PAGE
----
Venture capital is a form of private equity, but it contains some key differences. Venture capital still involves buying equity in businesses as an investment, but it focuses on investing in early-stage companies, often specifically in the tech industry. It also tends to involve smaller investments, as these early-stage companies are a higher-risk investment with more unknowns compared to a more mature business. We can see this in a comparison of the average private equity fund size – $1.7 billion – versus the average venture capital fund size – $195 million.
Private debt (also referred to as private credit) works similarly to private equity, except rather than buying equity – or ownership – in a business, the investment lies in making loans to businesses that need capital. Private debt managers generate returns via scheduled interest payments and repayment of the original principle. Debt sits above equity in the capital structure, and because of this, private debt is generally seen as a less risky investment than private equity and venture capital. There are multiple classes of private debt with different levels of risk, some of which include senior debt, mezzanine debt and distressed debt.
Real estate investment managers raise capital from investors to make investments in real estate properties by developing new properties, operating and improving existing ones, and then selling them in order to generate returns.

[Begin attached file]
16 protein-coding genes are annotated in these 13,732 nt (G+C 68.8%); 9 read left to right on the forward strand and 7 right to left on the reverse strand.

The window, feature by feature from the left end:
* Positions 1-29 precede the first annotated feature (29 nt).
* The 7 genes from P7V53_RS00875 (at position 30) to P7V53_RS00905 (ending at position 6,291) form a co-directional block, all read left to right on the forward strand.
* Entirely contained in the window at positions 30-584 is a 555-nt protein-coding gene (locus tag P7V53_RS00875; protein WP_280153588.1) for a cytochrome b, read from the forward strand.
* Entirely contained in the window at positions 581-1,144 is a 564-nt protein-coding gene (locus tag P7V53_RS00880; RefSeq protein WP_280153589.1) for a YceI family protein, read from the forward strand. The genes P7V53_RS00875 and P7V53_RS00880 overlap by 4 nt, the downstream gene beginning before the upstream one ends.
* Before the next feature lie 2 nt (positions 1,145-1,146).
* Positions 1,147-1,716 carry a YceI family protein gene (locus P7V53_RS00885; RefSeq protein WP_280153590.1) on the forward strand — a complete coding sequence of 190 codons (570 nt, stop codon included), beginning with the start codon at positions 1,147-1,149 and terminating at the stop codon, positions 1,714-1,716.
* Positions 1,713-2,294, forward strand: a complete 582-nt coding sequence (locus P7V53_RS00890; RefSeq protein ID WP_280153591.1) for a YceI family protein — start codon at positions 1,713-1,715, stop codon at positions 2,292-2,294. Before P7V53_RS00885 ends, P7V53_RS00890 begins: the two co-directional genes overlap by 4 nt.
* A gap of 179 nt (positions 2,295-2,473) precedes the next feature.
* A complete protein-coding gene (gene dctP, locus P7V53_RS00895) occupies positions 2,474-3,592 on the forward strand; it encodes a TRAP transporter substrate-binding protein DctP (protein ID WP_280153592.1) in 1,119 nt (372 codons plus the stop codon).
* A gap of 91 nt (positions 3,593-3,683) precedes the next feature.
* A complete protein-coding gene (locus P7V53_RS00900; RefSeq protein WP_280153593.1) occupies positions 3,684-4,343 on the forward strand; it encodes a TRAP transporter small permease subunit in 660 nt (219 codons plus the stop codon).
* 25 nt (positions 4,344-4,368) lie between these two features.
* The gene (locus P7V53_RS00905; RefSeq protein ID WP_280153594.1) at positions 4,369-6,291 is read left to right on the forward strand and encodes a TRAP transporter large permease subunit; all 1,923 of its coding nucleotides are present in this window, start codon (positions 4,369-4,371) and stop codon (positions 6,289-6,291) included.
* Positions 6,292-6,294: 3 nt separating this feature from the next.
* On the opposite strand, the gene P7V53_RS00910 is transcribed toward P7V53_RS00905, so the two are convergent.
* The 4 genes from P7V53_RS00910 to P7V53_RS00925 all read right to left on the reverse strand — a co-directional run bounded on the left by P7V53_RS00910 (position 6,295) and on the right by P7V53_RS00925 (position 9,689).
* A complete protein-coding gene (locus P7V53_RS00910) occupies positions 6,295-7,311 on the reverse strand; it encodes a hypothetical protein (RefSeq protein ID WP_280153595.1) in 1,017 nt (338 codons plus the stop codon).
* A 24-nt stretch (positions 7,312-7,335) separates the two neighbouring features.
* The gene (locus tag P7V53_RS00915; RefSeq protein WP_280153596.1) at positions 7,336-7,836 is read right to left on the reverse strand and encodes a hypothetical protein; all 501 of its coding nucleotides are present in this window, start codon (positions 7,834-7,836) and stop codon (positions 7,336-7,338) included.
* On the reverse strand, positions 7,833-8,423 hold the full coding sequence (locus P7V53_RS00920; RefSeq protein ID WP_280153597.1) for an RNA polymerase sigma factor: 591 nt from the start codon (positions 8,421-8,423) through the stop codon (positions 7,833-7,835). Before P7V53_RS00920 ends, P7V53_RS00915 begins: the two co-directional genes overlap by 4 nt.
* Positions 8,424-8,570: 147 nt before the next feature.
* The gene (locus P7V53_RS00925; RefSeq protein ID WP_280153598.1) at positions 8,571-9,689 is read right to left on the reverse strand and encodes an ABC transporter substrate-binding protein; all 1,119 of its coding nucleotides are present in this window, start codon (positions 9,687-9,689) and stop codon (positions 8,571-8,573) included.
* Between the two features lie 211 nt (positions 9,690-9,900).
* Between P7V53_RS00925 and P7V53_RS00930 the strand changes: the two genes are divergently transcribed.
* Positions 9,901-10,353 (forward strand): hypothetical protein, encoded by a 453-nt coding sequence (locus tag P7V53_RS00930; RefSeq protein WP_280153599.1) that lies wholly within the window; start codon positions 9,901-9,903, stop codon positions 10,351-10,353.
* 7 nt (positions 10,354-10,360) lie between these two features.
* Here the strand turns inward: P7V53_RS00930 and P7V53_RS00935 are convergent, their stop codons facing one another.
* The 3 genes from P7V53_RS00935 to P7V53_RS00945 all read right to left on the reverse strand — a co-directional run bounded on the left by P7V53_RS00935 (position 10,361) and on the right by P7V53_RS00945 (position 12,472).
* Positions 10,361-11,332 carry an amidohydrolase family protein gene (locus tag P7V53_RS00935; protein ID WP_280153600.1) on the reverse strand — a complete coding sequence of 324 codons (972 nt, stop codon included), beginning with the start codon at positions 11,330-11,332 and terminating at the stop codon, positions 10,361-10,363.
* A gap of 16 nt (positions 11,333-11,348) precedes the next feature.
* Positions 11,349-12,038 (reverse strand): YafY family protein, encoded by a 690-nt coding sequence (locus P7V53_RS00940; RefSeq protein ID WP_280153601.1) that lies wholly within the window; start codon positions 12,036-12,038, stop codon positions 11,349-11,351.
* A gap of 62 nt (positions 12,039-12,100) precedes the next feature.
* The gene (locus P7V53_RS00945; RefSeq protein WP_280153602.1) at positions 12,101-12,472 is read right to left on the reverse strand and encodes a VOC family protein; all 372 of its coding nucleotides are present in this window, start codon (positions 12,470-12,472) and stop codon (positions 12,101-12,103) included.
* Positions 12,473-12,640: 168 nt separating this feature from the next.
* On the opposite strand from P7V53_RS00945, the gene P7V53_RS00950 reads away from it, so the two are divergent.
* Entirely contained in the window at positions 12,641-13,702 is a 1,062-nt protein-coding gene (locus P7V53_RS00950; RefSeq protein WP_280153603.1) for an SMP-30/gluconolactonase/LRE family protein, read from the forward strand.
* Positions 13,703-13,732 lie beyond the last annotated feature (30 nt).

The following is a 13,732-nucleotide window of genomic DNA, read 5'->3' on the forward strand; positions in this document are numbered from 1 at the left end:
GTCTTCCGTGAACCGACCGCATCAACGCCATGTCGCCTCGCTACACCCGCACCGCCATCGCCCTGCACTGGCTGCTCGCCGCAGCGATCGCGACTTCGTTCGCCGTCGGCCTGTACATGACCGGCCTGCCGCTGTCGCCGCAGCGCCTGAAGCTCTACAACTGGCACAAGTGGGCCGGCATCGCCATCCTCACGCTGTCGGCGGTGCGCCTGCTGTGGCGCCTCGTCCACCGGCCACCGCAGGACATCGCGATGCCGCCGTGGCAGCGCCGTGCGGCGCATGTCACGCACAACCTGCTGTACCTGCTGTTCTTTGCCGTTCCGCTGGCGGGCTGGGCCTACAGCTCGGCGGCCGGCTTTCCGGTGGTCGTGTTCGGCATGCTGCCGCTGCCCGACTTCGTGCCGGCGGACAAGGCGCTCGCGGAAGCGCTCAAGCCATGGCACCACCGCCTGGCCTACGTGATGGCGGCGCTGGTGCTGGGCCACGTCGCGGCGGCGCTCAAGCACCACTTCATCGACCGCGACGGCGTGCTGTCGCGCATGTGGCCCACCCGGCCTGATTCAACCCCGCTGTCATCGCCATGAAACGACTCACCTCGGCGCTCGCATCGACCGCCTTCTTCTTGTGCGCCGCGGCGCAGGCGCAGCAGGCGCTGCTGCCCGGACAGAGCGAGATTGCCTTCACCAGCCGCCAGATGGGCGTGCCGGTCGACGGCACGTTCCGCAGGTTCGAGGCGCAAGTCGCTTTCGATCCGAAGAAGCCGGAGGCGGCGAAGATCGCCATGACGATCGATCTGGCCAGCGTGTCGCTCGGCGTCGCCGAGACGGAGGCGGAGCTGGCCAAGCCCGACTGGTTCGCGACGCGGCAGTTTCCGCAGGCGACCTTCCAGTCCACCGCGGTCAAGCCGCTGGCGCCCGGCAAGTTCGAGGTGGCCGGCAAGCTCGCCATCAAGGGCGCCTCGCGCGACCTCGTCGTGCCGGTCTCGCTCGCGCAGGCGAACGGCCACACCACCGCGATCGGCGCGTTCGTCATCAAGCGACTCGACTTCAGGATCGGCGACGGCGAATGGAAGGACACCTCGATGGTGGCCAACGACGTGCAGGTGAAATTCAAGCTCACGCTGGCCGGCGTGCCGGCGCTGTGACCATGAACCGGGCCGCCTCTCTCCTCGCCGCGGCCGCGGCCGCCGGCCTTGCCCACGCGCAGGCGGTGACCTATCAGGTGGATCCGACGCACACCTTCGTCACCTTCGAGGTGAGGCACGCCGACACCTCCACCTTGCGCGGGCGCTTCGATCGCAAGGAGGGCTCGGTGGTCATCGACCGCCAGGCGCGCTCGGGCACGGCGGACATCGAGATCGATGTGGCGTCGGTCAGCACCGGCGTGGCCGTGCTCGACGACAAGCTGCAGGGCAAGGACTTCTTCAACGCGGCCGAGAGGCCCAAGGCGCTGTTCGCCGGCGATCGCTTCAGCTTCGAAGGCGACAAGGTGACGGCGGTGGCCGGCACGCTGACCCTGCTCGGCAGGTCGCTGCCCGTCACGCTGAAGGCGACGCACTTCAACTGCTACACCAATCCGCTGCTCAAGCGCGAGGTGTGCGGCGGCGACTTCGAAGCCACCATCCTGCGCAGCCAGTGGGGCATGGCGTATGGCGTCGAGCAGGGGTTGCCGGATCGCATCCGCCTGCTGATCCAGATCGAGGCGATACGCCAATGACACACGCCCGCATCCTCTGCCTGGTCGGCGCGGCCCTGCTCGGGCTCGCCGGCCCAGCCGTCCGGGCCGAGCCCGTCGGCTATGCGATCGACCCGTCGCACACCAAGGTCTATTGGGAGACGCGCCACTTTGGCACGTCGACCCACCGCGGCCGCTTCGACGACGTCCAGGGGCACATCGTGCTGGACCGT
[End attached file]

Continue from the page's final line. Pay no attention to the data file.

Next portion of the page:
Infrastructure investment managers invest in physical asset projects, such as the building of roads, bridges, or energy infrastructure. Private infrastructure investments are generally seen as a low volatility asset class as they are often tied to macroeconomic factors like inflation or population growth.
Private capital has seen impressive growth over the last few decades, but its explosion in popularity can really be credited to the Global Financial Crisis of 2008. As public markets cratered, institutional investors requiring outsized returns on their market-moving quantities of capital could no longer keep such a large portion of their portfolios in equities. And as interest rates were adjusted to near zero, fixed income also became an unattractive option for generating alpha.